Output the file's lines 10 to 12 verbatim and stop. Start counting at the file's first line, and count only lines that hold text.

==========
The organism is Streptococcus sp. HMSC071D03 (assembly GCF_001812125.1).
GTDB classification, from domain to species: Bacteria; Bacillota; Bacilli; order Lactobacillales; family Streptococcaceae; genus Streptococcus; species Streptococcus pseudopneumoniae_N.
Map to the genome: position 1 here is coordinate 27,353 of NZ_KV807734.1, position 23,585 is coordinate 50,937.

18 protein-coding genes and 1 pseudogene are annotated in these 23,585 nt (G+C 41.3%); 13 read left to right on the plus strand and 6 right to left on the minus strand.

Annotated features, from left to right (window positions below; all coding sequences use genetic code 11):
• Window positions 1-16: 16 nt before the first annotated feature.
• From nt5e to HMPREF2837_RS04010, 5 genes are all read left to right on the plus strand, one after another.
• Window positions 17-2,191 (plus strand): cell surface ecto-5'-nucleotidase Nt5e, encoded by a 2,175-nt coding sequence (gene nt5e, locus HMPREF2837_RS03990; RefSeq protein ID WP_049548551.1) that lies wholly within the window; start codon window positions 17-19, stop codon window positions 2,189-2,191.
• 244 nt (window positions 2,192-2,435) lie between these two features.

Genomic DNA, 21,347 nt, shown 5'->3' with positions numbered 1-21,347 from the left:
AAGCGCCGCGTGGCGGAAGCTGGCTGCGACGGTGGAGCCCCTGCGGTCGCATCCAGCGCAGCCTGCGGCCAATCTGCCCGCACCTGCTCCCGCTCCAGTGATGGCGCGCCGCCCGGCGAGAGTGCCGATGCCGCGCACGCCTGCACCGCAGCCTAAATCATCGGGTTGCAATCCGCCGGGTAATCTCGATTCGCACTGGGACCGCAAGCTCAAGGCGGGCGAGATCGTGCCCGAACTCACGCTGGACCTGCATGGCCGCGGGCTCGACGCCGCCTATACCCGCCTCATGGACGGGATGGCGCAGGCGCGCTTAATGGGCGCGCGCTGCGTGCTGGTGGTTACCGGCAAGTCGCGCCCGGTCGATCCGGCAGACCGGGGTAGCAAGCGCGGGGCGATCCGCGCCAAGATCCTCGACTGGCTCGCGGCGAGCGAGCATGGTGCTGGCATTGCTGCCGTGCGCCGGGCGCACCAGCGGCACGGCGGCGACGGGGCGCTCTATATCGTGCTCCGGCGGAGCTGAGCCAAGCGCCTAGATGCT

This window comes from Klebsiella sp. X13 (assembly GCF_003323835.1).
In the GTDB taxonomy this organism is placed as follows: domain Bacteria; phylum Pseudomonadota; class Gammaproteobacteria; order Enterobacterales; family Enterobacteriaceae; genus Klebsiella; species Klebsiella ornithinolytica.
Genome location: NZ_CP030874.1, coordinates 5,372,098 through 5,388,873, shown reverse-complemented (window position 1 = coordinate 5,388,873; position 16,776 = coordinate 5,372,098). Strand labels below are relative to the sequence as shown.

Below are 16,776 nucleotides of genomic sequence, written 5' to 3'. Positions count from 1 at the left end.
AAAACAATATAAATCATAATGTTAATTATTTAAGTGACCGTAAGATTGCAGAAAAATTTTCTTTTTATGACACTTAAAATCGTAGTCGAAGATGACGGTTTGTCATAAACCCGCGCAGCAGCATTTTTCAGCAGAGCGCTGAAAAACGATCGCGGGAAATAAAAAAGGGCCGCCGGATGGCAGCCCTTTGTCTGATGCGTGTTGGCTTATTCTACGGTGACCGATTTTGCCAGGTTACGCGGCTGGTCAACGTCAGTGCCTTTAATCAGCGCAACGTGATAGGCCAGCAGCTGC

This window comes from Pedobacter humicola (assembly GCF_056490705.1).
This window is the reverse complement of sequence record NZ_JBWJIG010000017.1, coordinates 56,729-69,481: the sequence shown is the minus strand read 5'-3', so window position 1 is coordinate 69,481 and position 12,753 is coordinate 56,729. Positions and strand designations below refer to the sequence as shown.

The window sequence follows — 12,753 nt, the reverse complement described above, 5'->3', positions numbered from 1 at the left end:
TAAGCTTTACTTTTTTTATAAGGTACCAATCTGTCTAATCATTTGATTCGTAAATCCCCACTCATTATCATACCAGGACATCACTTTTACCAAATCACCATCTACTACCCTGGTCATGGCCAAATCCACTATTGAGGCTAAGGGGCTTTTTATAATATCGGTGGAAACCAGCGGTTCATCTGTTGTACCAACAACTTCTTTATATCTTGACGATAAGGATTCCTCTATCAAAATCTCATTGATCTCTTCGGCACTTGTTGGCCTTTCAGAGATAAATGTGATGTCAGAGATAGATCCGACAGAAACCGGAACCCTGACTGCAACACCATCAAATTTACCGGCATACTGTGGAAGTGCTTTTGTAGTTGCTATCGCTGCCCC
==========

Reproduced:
Genomic DNA, 21,347 nt, shown 5'->3' with positions numbered 1-21,347 from the left:
AAGCGCCGCGTGGCGGAAGCTGGCTGCGACGGTGGAGCCCCTGCGGTCGCATCCAGCGCAGCCTGCGGCCAATCTGCCCGCACCTGCTCCCGCTCCAGTGATGGCGCGCCGCCCGGCGAGAGTGCCGATGCCGCGCACGCCTGCACCGCAGCCTAAATCATCGGGTTGCAATCCGCCGGGTAATCTCGATTCGCACTGGGACCGCAAGCTCAAGGCGGGCGAGATCGTGCCCGAACTCACGCTGGACCTGCATGGCCGCGGGCTCGACGCCGCCTATACCCGCCTCATGGACGGGATGGCGCAGGCGCGCTTAATGGGCGCGCGCTGCGTGCTGGTGGTTACCGGCAAGTCGCGCCCGGTCGATCCGGCAGACCGGGGTAGCAAGCGCGGGGCGATCCGCGCCAAGATCCTCGACTGGCTCGCGGCGAGCGAGCATGGTGCTGGCATTGCTGCCGTGCGCCGGGCGCACCAGCGGCACGGCGGCGACGGGGCGCTCTATATCGTGCTCCGGCGGAGCTGAGCCAAGCGCCTAGATGCT

This window comes from Klebsiella sp. X13 (assembly GCF_003323835.1).